Monday, January 18, 2016

Family Boot Camp

If you've been around me any length of time, you've heard the remark "We're going back to boot camp" here many times.
Far too many times, truth be told. That is totally my biggest fault here. And much to my shame, it has been for a very, very long time. I start off great and it all works. Then I slack off because things are going well. Then it all falls back to the mess that started the boot camp in the first place. It's my millstone. And it grows larger and more heavy each time I restart the plan.

Essentially Boot Camp is a time of re-training, review, adjustment, and realignment of family actions with family rules. Here is a post on the basic layout. This worked well with us (when I remained consistent), along with our version of the If...Then chart.
And just to note...we do not withhold meals from children here. They may miss eating with the family as a whole and either eat alone, or with just a parent, but we aren't keeping them from meals in general. That seemed to be a huge point for folks back with this chart, and it truly shouldn't be. The chart is our version...each family needs to design their own consequences for behavior unbecoming. Let's not get wrapped up in the wording of my particular chart, just use the premise to create one that works for your own family.

Back in the day, when the Pearls (To Train up a Child, No Greater Joy ministries, etc) were known mostly in smaller parenting circles, there was something going around called Raising Godly Tomatoes. The concept was basic...
Think of your child as a tomato plant. Most parents provide too little staking for their growing young tomatoes. They care for them intimately when they are babies, but soon afterwards, begin letting them grow their own way. They feel uncomfortable assuming authority over their children and resort to the Putting Out Fires method of parenting. They try desperately to overlook misbehavior and avoid conflicts, unless forced into it by the magnitude of the offense or by their own anger. Serious character flaws and bad behavioral habits, once established, are very hard to change, just like the neglected branches of a tomato plant. Catching problems now and then won't begin to make a dent in the problem. And just like the sprawling, unattended, unstaked tomato plant, there comes a point when it's simply too late. Your child's heart will become firmly fixed in the position it has been growing for all the many hours in between your sporadic corrections and over the years when you've allowed outside influences and peer pressure to do your staking job for you.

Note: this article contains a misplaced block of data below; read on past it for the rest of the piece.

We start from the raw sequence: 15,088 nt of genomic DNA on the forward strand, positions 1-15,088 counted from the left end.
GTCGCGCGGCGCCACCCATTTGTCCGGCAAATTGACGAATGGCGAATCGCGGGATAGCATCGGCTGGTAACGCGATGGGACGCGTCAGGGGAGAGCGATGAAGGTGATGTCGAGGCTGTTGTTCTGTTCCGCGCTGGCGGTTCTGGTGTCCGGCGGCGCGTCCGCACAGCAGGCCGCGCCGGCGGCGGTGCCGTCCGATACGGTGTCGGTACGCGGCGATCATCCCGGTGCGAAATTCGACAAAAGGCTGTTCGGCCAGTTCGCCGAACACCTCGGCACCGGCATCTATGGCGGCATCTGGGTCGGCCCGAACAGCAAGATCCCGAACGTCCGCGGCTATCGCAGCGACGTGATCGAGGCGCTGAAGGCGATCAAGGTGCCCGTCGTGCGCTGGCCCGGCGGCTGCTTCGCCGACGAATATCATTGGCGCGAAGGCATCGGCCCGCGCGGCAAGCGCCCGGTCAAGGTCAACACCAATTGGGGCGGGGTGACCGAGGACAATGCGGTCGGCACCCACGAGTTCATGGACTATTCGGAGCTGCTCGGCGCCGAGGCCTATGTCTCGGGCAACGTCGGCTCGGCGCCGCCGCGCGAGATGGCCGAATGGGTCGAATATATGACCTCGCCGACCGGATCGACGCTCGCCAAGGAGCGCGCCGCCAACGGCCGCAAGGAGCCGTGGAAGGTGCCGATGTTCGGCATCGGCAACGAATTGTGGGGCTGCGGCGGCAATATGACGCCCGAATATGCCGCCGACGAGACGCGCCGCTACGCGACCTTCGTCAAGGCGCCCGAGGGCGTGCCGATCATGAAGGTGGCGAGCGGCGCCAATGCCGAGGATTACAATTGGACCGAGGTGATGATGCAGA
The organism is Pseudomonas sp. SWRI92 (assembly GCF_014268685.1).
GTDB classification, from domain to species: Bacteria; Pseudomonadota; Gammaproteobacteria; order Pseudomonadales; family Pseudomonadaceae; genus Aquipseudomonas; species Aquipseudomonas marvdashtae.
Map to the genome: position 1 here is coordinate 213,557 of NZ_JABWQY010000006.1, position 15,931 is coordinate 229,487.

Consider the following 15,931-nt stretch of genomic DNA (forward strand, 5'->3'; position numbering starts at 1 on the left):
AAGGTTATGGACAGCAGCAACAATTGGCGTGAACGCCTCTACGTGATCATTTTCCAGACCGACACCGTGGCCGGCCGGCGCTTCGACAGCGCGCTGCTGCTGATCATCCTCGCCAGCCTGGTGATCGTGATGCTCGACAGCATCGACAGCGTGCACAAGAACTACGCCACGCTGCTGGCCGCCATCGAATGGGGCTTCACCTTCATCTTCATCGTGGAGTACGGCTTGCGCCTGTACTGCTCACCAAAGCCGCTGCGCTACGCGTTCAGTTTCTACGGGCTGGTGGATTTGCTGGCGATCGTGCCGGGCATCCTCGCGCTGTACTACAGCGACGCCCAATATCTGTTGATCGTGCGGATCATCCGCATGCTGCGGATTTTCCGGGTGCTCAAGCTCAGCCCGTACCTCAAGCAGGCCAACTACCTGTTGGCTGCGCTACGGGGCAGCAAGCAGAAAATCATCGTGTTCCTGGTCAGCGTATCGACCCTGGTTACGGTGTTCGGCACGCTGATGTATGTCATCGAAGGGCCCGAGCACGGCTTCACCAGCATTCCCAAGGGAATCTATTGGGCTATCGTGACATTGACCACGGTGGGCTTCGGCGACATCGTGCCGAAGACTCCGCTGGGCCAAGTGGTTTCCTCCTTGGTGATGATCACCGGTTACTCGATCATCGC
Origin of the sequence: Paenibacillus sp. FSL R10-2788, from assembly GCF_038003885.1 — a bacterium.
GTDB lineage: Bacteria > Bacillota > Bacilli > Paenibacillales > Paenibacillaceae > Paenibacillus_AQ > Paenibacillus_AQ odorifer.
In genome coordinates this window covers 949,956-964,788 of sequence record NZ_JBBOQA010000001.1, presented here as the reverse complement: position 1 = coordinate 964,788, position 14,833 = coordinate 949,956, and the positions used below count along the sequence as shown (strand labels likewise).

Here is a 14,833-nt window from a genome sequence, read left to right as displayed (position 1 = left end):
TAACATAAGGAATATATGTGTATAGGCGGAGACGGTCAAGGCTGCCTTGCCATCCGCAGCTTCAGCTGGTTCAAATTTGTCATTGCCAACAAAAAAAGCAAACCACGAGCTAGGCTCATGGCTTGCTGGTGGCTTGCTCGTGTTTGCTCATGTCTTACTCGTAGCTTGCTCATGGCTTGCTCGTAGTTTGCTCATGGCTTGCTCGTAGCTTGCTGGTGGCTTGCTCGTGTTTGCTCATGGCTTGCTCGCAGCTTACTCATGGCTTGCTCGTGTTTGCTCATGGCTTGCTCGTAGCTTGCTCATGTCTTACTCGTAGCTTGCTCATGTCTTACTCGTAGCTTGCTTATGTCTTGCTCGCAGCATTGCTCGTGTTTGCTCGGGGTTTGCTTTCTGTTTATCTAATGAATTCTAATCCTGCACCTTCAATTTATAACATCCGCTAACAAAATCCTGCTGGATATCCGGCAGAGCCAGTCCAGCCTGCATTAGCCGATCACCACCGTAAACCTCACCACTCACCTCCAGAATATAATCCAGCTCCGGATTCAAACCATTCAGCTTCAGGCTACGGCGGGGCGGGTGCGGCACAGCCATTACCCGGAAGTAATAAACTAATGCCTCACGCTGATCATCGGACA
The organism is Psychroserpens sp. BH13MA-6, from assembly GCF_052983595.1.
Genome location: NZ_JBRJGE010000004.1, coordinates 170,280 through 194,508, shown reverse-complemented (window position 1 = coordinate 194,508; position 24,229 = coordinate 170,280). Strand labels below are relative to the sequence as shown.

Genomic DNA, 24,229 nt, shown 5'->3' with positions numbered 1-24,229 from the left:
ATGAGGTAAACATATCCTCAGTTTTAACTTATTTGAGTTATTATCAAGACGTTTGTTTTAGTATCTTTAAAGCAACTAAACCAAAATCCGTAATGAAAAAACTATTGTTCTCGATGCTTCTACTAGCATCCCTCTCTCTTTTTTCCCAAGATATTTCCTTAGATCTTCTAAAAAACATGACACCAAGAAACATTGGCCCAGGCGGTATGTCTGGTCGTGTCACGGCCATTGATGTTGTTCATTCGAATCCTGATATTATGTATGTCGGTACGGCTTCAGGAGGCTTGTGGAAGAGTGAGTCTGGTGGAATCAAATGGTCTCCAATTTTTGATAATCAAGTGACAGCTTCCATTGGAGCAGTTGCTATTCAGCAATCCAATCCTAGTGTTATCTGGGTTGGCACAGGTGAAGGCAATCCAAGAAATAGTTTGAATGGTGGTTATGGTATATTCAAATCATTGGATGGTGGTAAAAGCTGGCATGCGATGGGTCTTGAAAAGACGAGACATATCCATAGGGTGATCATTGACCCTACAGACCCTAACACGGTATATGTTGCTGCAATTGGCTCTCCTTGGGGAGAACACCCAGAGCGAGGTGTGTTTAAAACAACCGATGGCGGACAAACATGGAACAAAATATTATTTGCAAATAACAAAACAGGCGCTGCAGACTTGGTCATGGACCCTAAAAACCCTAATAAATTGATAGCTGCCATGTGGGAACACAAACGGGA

When we did this in our family, the results were exactly as we hoped. When we let the stakes go as it were, the results in that action were equally as expected. Tomato Staking is a parenting concept that I have used and seen the fruits of...and stopped using and seen the fruits of. Did you read that description there?
Serious character flaws and bad behavioral habits, once established, are very hard to change, just like the neglected branches of a tomato plant. Catching problems now and then won't begin to make a dent in the problem. And just like the sprawling, unattended, unstaked tomato plant, there comes a point when it's simply too late.
I do not have my parenting ducks all in a neat row. Not even after almost 30 years of parenting. Not pride there, just reality. I'm sure many parents could say the same thing. Why is that? In my instance, it's lazy parenting. I start off good, I see some shiny fruit growing, then I guess I expect it to continue on without my consistent tending. 
Do we not care enough about our children to train them up right?  Of course every parent wants to train their children up the right way. Problem is, we aren't always taught which way is the right way with parenting. There are a lot of people out there selling their brand of parenting as being the right way. A few churches teach their version of proper parenting. Which way is the right way? They all have good points to their methods, so we are usually left to glean the wheat from the chaff on our own.

I've had a lot of years of chaff. I admit it. I need more wheat. A lot more wheat.

So, boot camp here we come again. And Mom is not just leading the lessons, she is taking her place among the students as well.

2 comments:

ladypinktulip said...

I need boot camp with my kid. I always do the peace at all costs thing. NOT working. She is bratty and it's because I have let her be. I try to keep her happy so I can be happy. Time for boot camp here too...she is 16 and I have a few more years to straighten the tomato stake...Following your posts. Love Kelly Thompson

Stephen Tuck said...

Good luck - looking forward to hearing how it goes.

Jer.6:16

Jeremiah 6:16
Thus saith the LORD, Stand ye in the ways, and see, and ask for the old paths, where is the good way, and walk therein, and ye shall find rest for your souls.

Blog Archive